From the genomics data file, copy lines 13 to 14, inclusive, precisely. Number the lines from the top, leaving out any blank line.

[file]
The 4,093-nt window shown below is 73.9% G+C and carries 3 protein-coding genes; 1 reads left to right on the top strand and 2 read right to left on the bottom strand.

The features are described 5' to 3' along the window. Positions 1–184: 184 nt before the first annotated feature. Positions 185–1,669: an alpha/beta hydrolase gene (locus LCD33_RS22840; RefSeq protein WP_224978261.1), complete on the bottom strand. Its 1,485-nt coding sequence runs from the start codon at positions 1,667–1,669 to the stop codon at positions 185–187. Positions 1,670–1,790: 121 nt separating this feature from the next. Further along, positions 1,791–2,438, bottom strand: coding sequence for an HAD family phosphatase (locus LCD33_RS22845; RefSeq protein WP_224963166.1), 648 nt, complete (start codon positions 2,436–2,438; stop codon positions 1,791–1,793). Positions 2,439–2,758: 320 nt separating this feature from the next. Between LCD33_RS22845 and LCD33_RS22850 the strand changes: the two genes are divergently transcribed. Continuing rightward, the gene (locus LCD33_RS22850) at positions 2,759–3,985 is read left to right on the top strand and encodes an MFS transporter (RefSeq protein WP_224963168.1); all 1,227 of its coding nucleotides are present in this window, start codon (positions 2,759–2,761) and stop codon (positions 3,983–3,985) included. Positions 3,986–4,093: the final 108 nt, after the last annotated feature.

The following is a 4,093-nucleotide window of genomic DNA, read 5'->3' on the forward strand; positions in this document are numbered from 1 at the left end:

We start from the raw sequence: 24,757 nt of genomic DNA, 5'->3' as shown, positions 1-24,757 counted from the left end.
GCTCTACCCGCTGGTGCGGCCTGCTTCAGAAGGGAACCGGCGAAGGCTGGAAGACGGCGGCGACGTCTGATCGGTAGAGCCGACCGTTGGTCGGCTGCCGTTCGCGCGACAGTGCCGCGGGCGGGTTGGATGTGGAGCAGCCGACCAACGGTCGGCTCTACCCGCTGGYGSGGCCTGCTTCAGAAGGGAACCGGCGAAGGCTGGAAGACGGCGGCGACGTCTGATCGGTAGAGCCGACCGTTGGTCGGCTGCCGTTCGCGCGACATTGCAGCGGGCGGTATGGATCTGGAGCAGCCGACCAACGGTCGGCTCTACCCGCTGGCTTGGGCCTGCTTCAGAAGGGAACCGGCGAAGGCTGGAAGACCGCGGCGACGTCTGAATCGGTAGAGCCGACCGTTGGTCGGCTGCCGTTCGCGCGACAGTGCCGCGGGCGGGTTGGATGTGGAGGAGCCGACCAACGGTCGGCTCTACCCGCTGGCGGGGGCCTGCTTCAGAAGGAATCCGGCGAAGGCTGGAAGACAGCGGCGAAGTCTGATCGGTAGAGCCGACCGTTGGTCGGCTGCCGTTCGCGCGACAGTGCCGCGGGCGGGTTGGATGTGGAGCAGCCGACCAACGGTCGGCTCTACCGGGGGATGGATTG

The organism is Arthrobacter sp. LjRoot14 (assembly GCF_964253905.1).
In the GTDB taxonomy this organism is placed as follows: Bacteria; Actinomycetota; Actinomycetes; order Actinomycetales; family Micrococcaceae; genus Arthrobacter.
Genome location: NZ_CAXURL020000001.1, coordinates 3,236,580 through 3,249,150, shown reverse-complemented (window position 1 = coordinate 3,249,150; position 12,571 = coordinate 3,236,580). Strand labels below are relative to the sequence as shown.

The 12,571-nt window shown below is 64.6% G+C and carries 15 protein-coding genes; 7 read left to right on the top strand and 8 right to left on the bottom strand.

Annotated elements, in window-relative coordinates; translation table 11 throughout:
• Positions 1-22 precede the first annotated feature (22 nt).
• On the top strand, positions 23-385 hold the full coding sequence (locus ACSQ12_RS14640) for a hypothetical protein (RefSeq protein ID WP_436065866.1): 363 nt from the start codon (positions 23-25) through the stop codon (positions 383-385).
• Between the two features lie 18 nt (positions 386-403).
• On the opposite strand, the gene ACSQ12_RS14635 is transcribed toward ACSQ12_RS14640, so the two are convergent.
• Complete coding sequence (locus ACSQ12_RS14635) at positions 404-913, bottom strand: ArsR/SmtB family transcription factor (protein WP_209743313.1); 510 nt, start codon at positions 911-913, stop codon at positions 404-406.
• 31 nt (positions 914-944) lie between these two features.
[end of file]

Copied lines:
• Between the two features lie 18 nt (positions 386-403).
• On the opposite strand, the gene ACSQ12_RS14635 is transcribed toward ACSQ12_RS14640, so the two are convergent.